July 1, 2018: Health (London)
Caroline Bendall, Laura McGrath
Improving Access to Psychological Therapies has lead to a huge increase in the delivery of psychological therapy within the United Kingdom over the past 10 years. Central to the culture of Improving Access to Psychological Therapies is outcome monitoring, brought into every therapeutic encounter through the compulsory collection of the minimum data set in each session. This article explores the role of compulsory outcome monitoring in service users' experiences of using Improving Access to Psychological Therapies, with a focus on how these forms are folded into distress, therapy and recovery...
July 1, 2018: Health (London)
Lill Susann Ynnesdal Haugen, Vegard Haugland, Andreas Envy, Marit Borg, Tor-Johan Ekeland, Norman Anderssen
Research on the topic of not talking about psychosocial hardships describes the presence of 'house rules' against illness-talk in common areas in 'meeting places' ('day centres') in community mental health care. The aim of this article was to explore the complexity of not talking about psychosocial hardships ('silence') in meeting places in Norwegian community mental health care. The research team consisted of first-hand and academic knowers of community mental health care (participatory research team). We performed two series of focus group discussions with service users and staff of meeting places...
July 1, 2018: Health (London)
Silje Vagli Østbye, Maria Fredriksen Kvamme, Catharina Elisabeth Arfwedson Wang, Hanne Haavind, Trond Waage, Mette Bech Risør
Persistent medically unexplained symptoms have debilitating consequences for adolescents, dramatically altering their social world and future aspirations. Few studies have focused on social and moral aspects of illness experience relevant to adolescents. In this study, the aim is to explore these aspects in depth by focusing on a single case and to address how young people attempt to create social accountability in a search for meaning when facing illness and adversity. The study is based on a view of meaning as dialogically constituted during the research process, which calls for the use of collaborative film methodology and life-mode interviewing...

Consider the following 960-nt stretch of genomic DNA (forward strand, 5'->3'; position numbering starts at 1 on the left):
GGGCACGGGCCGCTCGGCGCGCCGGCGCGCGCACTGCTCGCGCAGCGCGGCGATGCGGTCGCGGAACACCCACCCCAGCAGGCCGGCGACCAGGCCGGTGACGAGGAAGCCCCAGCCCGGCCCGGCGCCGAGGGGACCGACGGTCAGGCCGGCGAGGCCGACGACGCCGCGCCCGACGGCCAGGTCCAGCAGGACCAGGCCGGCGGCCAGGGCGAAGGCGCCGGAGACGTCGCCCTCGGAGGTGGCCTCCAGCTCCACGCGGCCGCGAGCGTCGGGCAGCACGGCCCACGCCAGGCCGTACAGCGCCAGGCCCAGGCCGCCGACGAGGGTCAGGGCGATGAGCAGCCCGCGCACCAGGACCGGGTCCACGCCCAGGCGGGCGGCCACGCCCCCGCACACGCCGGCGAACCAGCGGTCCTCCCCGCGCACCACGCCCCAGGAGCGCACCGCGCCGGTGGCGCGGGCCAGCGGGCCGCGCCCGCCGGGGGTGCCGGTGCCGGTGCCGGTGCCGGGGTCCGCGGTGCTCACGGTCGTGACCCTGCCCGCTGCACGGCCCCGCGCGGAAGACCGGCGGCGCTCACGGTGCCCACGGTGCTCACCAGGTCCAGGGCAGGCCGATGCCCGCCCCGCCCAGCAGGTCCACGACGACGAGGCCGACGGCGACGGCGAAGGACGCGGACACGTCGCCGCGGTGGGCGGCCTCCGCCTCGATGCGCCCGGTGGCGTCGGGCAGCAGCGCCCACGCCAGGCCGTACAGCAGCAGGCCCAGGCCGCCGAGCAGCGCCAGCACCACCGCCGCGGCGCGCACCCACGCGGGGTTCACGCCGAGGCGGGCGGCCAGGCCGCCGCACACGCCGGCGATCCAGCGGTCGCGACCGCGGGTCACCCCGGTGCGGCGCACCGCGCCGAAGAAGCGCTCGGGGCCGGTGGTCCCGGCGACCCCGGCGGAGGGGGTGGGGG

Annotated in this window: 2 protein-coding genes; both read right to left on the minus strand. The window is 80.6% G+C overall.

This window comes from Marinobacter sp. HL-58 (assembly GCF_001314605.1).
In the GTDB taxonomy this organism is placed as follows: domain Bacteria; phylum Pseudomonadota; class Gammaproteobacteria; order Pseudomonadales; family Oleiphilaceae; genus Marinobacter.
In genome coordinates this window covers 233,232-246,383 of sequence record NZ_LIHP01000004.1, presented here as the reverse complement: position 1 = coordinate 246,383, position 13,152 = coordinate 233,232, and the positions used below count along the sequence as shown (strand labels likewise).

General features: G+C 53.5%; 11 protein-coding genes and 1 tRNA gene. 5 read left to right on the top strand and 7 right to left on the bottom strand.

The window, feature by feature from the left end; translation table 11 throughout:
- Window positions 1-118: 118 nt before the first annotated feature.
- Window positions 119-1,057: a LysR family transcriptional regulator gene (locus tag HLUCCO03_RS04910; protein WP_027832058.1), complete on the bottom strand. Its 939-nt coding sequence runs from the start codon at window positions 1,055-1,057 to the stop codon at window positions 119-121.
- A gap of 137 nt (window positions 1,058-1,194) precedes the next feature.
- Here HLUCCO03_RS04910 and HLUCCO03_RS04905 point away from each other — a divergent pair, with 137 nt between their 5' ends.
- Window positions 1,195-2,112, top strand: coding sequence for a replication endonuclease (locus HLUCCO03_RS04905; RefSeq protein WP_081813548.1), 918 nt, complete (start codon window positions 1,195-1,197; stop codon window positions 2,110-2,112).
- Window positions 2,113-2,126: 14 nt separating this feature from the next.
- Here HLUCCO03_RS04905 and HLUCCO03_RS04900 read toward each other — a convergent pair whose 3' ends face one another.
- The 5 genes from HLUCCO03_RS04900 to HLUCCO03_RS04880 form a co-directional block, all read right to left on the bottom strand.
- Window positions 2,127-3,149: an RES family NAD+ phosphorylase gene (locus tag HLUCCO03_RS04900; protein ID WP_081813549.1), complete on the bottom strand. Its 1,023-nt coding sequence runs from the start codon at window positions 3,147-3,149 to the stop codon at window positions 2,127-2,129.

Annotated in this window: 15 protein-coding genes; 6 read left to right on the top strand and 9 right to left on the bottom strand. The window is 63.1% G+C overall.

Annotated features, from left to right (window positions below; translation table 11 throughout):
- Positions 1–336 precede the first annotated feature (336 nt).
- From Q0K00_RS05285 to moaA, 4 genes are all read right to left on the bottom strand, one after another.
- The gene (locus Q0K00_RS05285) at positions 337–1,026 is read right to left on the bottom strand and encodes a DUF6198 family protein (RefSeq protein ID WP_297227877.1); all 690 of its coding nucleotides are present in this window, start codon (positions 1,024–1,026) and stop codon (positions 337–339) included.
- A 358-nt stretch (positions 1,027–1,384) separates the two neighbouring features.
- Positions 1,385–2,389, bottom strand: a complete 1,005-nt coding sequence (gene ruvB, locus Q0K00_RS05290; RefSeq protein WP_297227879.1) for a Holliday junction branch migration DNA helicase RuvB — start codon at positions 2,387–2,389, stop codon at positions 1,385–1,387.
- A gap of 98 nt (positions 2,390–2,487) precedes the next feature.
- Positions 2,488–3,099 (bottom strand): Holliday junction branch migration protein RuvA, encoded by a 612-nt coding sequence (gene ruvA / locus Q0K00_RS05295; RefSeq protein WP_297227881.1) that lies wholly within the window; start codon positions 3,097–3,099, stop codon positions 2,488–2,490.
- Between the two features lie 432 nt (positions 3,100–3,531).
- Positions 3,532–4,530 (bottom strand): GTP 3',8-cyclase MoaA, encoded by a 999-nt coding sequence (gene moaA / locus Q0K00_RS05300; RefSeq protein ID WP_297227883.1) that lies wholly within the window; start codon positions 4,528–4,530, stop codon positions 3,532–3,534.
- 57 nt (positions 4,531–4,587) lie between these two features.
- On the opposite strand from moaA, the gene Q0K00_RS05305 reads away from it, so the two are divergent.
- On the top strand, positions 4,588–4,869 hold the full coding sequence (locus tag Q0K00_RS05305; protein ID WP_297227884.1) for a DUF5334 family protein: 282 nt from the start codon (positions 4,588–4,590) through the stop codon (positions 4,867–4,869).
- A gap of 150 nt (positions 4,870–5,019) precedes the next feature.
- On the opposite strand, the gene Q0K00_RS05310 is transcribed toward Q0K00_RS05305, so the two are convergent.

July 1, 2018: Health (London)
Nicky Hudson, Caroline Law, Lorraine Culley, Helene Mitchell, Elaine Denny, Nick Raine-Fenning
Despite a growing literature on the value of relational data in studies of social phenomena, individuals still commonly constitute the basic unit of analysis in qualitative research. Methodological aspects of interviewing couples, particularly interviewing partners separately, and of conducting dyadic analysis have received scant attention. This article describes the experience of conducting separate interviews with both partners in 22 heterosexual couples (n = 44) in a study of the impact of the gynaecological condition endometriosis...
July 1, 2018: Health (London)
Marjaana Jones, Ilkka Pietilä
Peer support workers are now working with patients in a variety of settings, coming into close contact and even work alongside health professionals. Despite the potentially influential position peer support workers hold in relation to those engaged in support activities, their role, duties and their relationship to peers and health professionals lack clarity and is often defined by other actors. This study explores how peer support workers interpret and define the activities, responsibilities and knowledge associated with their work...
July 1, 2018: Health (London)